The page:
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State of New Jersey v. Pierce Daiquan Bryant

March 3, 2011

STATE OF NEW JERSEY, PLAINTIFF-RESPONDENT,
v.
PIERCE DAIQUAN BRYANT, DEFENDANT-APPELLANT.



On appeal from the Superior Court of New Jersey, Law Division, Mercer County, Indictment No. 09-05-0455.

The opinion of the court was delivered by: Baxter, J.A.D.

RECORD IMPOUNDED NOT FOR PUBLICATION WITHOUT THE APPROVAL OF THE APPELLATE DIVISION APPROVED FOR PUBLICATION

Argued September 29, 2010 - Decided Before Judges Wefing, Payne and Baxter.

The opinion of the court was delivered by BAXTER, J.A.D.

After entering a negotiated plea of guilty to the third-degree crime of endangering the welfare of a child, N.J.S.A. 2C:24-4(a), defendant Pierce Bryant appeals from his October 13, 2009 conviction. He raises a single claim: "an insufficient factual basis was given by the defendant for this offense and, as such, the conviction should be set aside." In particular, defendant urges us to construe the mental culpability element of the statute by holding that the mens rea element applies not only to the sexual conduct itself, but also to the result of that conduct. Accordingly, defendant argues that the trial court should not have accepted his guilty plea because he did not admit to knowledge that his conduct would impair or debauch the morals of the child. The State, in contrast, urges us to conclude that a defendant need not admit he was aware his conduct would debauch the morals of the child, and thus urges us to affirm defendant's conviction.

After considering the parties' respective arguments in light of the record and governing law, we conclude that a conviction for a violation of N.J.S.A. 2C:24-4(a) does not require proof that a defendant knew that his sexual conduct would impair or debauch the victim's morals. Instead, the State must prove, or a defendant must admit, only that he knowingly engaged in sexual conduct with a child below the age of sixteen and that such conduct had the capacity to impair or debauch the morals of the child.

I.

In a four-count indictment returned by the Mercer County Grand Jury on May 1, 2009, defendant was charged with first-degree aggravated sexual assault, N.J.S.A. 2C:14-2(a)(2)(a) (count one); third-degree aggravated criminal sexual contact, N.J.S.A. 2C:14-3(a) (count two); and two counts of third-degree endangering the welfare of a child, N.J.S.A. 2C:24-4(a) (counts three and four). The charges were based on allegations that defendant, who was then eighteen years old, engaged in sexual intercourse with a female relative who was fourteen years old, and who was at least four years younger than defendant.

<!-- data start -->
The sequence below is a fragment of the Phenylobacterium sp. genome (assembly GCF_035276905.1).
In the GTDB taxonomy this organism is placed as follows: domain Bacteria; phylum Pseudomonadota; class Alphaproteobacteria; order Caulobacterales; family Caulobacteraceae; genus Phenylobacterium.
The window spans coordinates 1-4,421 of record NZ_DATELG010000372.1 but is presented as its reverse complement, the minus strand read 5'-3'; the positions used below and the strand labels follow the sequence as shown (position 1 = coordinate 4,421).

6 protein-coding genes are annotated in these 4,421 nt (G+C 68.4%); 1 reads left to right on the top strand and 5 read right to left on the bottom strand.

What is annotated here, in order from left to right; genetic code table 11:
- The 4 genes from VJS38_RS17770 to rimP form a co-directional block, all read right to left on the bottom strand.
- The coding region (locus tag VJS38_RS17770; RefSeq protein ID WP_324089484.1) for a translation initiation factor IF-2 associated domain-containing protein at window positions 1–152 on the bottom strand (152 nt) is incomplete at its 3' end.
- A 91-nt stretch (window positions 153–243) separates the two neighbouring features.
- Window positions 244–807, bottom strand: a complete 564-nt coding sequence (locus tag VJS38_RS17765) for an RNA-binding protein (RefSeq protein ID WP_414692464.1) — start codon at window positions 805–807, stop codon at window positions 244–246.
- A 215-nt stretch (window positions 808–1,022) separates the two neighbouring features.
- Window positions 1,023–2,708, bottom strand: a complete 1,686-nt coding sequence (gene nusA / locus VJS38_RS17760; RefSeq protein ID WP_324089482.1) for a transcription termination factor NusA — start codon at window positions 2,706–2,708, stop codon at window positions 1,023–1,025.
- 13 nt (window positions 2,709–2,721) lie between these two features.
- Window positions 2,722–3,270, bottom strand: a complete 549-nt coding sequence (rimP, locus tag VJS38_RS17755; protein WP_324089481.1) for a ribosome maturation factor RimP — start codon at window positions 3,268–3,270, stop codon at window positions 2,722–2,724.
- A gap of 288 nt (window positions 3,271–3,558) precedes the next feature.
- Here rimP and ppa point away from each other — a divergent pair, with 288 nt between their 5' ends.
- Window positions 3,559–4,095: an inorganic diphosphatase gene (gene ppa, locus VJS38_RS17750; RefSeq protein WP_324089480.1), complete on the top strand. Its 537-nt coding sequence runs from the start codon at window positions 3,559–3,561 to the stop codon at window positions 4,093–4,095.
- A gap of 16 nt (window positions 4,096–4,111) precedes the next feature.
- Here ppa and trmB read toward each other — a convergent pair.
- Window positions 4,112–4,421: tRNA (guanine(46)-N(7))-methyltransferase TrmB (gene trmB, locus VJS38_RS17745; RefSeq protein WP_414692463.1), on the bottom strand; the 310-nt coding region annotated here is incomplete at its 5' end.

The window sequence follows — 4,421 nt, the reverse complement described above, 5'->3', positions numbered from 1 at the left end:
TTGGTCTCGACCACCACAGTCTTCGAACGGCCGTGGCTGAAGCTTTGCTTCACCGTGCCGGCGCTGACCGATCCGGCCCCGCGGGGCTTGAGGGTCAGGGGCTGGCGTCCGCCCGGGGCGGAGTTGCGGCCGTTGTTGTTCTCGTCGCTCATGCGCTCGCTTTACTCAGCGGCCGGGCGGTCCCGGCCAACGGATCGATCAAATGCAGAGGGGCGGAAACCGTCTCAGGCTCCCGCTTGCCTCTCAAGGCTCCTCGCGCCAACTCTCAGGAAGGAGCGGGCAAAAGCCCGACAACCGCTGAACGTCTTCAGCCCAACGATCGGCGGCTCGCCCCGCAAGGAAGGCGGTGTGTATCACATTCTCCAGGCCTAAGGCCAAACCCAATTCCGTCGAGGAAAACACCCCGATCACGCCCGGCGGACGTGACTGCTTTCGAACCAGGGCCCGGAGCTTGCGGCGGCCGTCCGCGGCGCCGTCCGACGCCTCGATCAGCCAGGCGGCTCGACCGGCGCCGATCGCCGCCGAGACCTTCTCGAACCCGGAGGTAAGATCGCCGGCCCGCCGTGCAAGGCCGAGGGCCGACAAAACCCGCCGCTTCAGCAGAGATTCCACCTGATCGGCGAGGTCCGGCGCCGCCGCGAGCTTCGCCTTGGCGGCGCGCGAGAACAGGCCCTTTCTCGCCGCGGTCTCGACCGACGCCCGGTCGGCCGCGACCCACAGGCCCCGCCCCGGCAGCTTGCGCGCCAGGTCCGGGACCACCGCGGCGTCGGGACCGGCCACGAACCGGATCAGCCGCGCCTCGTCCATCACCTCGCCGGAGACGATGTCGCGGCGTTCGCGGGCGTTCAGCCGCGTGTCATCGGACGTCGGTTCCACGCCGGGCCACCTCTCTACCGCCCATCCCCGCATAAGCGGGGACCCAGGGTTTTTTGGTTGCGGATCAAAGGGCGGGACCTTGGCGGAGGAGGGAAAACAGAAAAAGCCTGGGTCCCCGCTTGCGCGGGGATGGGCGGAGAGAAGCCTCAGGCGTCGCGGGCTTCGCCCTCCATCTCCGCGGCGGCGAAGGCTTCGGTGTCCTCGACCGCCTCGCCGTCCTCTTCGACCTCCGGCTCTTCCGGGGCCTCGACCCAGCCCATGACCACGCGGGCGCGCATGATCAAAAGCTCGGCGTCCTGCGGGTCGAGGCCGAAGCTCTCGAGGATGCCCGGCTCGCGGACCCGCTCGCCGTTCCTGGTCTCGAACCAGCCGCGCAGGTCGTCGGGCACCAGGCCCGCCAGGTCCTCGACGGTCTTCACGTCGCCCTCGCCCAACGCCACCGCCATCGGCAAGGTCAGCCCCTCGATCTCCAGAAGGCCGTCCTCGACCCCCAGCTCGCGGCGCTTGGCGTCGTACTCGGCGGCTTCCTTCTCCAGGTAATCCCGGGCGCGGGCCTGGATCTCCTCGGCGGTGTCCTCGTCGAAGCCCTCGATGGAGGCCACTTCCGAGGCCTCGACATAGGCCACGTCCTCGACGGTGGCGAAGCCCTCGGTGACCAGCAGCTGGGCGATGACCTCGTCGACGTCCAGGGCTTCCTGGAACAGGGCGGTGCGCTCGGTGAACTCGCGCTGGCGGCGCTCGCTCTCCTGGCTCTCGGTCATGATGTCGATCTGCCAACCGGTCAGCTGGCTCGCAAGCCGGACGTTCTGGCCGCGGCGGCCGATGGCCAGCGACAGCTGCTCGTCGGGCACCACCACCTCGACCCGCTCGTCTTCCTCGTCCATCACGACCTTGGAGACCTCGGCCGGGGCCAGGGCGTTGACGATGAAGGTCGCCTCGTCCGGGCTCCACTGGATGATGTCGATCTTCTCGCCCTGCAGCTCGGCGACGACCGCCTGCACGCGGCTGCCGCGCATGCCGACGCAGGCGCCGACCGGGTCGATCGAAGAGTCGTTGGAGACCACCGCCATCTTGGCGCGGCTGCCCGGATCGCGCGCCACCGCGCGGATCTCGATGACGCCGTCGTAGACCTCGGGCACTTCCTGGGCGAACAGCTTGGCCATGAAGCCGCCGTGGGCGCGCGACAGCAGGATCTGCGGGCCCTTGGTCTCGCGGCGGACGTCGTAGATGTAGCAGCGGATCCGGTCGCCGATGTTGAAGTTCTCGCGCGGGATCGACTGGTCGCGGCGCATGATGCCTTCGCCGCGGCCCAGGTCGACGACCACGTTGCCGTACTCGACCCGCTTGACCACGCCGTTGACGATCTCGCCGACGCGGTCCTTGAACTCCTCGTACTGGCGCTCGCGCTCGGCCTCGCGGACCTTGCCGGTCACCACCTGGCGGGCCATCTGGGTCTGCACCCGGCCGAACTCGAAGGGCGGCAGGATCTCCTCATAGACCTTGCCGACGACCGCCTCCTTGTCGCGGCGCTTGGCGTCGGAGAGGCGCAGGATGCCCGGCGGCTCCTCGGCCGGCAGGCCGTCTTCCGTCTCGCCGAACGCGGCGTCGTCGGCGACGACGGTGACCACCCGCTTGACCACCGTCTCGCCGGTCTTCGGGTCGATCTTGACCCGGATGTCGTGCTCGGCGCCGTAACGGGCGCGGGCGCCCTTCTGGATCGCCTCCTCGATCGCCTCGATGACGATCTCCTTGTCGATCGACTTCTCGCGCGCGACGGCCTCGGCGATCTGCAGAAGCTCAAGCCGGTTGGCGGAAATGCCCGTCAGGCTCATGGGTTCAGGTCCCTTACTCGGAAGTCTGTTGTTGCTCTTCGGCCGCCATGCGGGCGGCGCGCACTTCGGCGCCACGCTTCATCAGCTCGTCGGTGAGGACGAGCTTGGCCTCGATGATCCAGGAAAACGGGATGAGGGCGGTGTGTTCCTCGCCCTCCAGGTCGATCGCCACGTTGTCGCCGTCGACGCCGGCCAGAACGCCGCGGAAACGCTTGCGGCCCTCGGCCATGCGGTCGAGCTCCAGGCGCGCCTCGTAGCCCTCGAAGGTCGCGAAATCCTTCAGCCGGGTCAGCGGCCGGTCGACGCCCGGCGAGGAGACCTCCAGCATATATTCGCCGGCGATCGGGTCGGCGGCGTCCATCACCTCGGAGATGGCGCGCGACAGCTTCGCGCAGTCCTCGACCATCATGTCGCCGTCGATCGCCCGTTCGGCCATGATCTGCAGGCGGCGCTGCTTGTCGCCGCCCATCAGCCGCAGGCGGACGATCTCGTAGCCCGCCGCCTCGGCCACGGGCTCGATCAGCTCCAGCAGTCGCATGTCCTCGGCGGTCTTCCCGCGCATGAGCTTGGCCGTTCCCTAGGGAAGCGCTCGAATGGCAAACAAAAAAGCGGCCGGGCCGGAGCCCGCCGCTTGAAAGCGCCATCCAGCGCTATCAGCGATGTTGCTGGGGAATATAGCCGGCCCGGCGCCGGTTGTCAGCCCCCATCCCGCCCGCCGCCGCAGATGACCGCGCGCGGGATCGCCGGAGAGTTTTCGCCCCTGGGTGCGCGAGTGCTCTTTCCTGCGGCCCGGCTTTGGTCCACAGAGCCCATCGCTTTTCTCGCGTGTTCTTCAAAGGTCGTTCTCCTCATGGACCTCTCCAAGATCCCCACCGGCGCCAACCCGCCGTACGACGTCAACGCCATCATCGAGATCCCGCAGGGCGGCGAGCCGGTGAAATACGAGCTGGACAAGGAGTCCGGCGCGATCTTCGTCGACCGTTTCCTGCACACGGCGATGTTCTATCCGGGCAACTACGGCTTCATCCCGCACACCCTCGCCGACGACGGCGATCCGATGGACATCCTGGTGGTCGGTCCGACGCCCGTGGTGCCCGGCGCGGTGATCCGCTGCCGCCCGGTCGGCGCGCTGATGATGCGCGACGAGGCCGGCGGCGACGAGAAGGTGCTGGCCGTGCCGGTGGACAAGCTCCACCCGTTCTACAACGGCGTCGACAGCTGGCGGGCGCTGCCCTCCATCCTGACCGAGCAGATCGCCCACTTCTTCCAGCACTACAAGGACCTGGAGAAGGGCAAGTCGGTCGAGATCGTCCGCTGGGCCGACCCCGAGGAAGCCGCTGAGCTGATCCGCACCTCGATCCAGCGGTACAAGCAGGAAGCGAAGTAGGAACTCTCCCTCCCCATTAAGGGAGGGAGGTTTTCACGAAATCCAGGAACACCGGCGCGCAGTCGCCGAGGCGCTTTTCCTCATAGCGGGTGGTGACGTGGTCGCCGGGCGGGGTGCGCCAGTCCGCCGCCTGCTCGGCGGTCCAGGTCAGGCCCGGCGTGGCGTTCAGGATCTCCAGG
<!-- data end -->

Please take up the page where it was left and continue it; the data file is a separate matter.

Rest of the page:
After plea negotiations, defendant was offered the opportunity to plead guilty to a single count of third-degree endangering the welfare of a child, with the State agreeing to recommend a three-year suspended custodial sentence. Accepting the State's plea offer, defendant entered his guilty plea under oath on July 10, 2009. His factual basis was limited to his admission that he engaged in sexual intercourse with the victim when she was less than sixteen years of age. He was not asked, and did not admit, whether he agreed that such conduct "would impair or debauch the morals of the child." See N.J.S.A. 2C:24-4(a). Defendant's factual basis, as elicited by defense counsel, was limited to the following:

Q: Mr. Bryant, I want to direct your attention back to a time period between November 6, 2007 and April of 2008. In the City of Trenton, you did in fact engage in sexual conduct, that is, vaginal intercourse with a minor; is that correct?

A: Yes.

Q: And her initials are [victim's initials]?

A: Yes.

Q: She was born in 1993?

A: Yes.

Q: She was under sixteen years old at the time; is that correct?

A: Yes.

After asking defendant how old he was at the time of the plea, and learning that he was about to turn twenty, the judge made the following findings:

THE COURT: All right. The plea is made voluntarily, knowingly, and intelligently.

Does not result from any threats or undisclosed promises. The defendant understands the nature of the charge and the consequences of the plea. He is thinking clearly. There is a sufficient factual basis for the plea. He has testified to the necessary elements of the offense (emphasis added).

Approximately five months after sentencing, defendant was arrested for a violation of the conditions of his suspended custodial sentence. On March 9, 2010, the trial judge granted defendant's motion ...


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